Jeet Kun Do is not a martial art, but a philosophy, so those that teach it are generally frauds—Lee's prominent students like Inosanto had significant martial arts training before they learned Lee's MMA and way of fighting without form. Bruce Lee was talking about strategy, not this or that art.

Sometimes, if you show sufficient fighting spirit, your attacker will come to respect you, even if you get beaten. I've even made one or two friends this way.


Note about real teachers: They don't hand out compliments to their serious students and tell them they're "proficient". Real teachers look at their students and are generally depressed, because they students have such a long way to go, and very few are going to stick with it and put in the time. Teachers hand out compliments to students who aren't serious about the arts b/c it's all about keeping up enrollments. I think in 25 years my teacher told me I did something adequately perhaps 3 times. And yet, I was tasked with teaching. My teacher gave me special attention because of my commitment. My si hings would give me brutal lessons on occasion demonstrate how unprepared I actually was, but they respected me because I kept with it. They didn't give those lessons to less arrogant students. I train harder today than I did when I was 25 specifically because I am never confident in my abilities. I always see myself as disadvantaged, but that can't matter. If you don't have a choice, you have to find a way to prevail.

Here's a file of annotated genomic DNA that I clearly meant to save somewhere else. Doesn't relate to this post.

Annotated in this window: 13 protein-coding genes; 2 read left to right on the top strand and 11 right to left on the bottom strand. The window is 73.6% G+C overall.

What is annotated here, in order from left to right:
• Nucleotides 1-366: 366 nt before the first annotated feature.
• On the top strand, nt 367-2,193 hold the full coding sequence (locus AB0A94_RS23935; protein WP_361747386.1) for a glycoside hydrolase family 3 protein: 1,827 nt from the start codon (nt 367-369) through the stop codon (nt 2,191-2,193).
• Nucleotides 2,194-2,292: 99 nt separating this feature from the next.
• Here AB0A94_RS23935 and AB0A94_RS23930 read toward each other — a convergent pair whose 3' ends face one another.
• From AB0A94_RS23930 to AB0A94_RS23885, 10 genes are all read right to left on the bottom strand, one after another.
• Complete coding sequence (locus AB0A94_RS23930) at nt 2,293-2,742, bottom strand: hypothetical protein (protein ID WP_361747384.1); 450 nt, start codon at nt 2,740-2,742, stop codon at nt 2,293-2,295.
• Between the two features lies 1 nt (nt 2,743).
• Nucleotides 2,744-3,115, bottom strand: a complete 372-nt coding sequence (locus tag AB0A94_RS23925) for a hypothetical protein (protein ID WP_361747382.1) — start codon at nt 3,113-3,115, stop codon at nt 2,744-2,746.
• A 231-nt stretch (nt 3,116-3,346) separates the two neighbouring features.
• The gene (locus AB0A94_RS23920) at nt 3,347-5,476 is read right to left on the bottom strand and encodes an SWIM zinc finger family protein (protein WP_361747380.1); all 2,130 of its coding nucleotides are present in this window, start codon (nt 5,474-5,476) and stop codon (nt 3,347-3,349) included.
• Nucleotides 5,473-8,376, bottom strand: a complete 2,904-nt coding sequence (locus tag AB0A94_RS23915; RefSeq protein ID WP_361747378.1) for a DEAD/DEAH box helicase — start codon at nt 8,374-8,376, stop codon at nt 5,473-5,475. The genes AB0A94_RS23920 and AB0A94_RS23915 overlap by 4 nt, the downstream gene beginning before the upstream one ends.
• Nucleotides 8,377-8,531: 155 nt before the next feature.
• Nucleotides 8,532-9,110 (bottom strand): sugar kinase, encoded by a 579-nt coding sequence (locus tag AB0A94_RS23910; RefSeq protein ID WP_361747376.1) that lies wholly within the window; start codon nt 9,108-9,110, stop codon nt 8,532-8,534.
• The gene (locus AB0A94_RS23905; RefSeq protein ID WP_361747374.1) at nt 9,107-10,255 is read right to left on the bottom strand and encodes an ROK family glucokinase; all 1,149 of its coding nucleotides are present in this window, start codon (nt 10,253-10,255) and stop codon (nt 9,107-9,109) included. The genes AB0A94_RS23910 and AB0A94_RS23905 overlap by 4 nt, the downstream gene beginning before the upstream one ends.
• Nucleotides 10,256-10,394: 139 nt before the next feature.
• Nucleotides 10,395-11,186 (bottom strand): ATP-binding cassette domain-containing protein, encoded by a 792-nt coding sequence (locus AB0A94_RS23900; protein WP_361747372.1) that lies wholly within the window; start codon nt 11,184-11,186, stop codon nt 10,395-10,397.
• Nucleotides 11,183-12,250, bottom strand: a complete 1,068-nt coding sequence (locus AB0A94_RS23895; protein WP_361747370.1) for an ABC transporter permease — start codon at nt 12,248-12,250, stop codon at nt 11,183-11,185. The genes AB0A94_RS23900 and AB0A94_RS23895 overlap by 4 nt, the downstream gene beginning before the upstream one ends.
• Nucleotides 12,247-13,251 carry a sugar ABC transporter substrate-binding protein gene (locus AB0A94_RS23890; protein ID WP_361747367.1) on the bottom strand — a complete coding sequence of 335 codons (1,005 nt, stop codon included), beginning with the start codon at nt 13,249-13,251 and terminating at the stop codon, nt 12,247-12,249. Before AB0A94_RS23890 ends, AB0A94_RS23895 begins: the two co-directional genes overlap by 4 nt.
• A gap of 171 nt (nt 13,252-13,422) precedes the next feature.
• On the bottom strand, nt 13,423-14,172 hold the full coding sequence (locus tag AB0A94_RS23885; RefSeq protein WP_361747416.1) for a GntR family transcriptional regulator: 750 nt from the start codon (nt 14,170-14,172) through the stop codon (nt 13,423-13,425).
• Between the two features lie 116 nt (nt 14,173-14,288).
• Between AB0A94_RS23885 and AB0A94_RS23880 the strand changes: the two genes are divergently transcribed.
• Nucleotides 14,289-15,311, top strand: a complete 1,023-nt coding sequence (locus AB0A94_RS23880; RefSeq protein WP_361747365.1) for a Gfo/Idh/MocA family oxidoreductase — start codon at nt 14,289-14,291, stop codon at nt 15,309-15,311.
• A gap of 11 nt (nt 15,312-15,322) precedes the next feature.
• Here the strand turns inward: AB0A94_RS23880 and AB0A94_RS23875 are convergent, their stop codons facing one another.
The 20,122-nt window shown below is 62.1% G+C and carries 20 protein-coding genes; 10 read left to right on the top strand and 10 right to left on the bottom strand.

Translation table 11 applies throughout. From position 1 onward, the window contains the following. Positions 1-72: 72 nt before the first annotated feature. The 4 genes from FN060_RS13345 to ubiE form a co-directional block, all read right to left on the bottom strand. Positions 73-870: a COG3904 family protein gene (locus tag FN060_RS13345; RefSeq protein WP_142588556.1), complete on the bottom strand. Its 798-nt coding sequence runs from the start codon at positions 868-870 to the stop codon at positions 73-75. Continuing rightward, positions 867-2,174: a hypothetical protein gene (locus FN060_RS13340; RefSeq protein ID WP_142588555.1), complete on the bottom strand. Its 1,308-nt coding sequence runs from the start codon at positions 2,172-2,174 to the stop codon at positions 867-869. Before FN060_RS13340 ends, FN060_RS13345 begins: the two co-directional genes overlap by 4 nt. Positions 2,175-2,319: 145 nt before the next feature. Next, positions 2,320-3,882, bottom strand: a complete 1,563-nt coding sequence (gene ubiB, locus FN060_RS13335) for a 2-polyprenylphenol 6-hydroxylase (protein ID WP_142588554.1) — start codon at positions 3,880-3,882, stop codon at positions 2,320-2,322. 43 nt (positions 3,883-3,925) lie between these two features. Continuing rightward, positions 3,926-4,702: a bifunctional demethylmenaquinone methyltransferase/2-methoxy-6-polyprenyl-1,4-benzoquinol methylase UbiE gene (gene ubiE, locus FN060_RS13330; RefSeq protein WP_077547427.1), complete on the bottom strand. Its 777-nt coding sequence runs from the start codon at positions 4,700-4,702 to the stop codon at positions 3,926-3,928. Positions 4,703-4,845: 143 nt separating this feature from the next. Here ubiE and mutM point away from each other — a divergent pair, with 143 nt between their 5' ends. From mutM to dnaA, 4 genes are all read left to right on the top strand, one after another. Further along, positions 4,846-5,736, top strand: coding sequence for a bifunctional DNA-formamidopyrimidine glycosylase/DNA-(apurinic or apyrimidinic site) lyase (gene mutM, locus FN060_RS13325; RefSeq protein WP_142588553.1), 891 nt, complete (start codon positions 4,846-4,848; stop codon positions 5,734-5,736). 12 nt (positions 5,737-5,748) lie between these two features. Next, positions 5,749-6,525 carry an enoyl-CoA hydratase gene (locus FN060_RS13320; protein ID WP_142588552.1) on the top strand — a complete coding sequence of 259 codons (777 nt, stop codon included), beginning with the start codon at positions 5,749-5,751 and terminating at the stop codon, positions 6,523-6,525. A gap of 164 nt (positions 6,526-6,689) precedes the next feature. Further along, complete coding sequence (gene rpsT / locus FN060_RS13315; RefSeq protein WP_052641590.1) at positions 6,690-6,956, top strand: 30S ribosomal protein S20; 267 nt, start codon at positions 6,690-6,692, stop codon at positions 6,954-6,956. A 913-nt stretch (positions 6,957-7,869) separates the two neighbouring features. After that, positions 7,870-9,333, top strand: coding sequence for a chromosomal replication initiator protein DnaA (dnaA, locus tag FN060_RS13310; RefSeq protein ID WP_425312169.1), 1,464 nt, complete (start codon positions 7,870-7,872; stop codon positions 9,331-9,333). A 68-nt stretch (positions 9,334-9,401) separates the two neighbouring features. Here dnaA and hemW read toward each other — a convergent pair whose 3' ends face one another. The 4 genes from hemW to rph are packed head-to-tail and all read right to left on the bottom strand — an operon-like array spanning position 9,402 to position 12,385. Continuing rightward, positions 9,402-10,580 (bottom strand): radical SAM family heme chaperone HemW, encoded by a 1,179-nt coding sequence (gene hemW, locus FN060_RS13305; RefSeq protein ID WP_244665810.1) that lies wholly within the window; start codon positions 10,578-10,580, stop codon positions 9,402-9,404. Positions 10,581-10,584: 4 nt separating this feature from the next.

Part of the point I'm trying to make here:

  • If you came to me with this problem, I'd send you to a teacher who specializes and whose credentials I know

Even if I taught for money, I wouldn't take your money. But the teachers you've been going to aren't qualified, and are willing to tell you anything to get you to keep paying them to support their fantasy of being a master.